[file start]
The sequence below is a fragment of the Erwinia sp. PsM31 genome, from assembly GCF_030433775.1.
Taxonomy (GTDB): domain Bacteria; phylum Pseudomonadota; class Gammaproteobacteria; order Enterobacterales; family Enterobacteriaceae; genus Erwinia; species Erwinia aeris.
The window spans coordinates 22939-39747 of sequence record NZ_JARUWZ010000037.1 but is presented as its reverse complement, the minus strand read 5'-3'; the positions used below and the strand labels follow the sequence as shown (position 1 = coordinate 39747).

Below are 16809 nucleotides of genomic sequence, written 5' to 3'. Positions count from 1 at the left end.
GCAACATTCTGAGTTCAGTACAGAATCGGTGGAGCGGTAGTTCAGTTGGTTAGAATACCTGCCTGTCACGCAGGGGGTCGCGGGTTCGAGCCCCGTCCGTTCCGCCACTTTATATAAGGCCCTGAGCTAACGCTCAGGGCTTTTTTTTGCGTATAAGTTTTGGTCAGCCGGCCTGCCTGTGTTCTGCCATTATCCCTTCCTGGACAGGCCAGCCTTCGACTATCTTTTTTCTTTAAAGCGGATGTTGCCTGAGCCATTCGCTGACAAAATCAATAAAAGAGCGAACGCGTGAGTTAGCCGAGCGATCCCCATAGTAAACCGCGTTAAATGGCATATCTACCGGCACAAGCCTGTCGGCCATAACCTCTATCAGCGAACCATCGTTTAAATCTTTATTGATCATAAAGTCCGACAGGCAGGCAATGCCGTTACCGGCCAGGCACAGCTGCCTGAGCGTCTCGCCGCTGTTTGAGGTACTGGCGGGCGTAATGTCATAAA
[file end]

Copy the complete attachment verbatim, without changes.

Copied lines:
The sequence below is a fragment of the Erwinia sp. PsM31 genome, from assembly GCF_030433775.1.
Taxonomy (GTDB): domain Bacteria; phylum Pseudomonadota; class Gammaproteobacteria; order Enterobacterales; family Enterobacteriaceae; genus Erwinia; species Erwinia aeris.
The window spans coordinates 22939-39747 of sequence record NZ_JARUWZ010000037.1 but is presented as its reverse complement, the minus strand read 5'-3'; the positions used below and the strand labels follow the sequence as shown (position 1 = coordinate 39747).

Below are 16809 nucleotides of genomic sequence, written 5' to 3'. Positions count from 1 at the left end.
GCAACATTCTGAGTTCAGTACAGAATCGGTGGAGCGGTAGTTCAGTTGGTTAGAATACCTGCCTGTCACGCAGGGGGTCGCGGGTTCGAGCCCCGTCCGTTCCGCCACTTTATATAAGGCCCTGAGCTAACGCTCAGGGCTTTTTTTTGCGTATAAGTTTTGGTCAGCCGGCCTGCCTGTGTTCTGCCATTATCCCTTCCTGGACAGGCCAGCCTTCGACTATCTTTTTTCTTTAAAGCGGATGTTGCCTGAGCCATTCGCTGACAAAATCAATAAAAGAGCGAACGCGTGAGTTAGCCGAGCGATCCCCATAGTAAACCGCGTTAAATGGCATATCTACCGGCACAAGCCTGTCGGCCATAACCTCTATCAGCGAACCATCGTTTAAATCTTTATTGATCATAAAGTCCGACAGGCAGGCAATGCCGTTACCGGCCAGGCACAGCTGCCTGAGCGTCTCGCCGCTGTTTGAGGTACTGGCGGGCGTAATGTCATAAA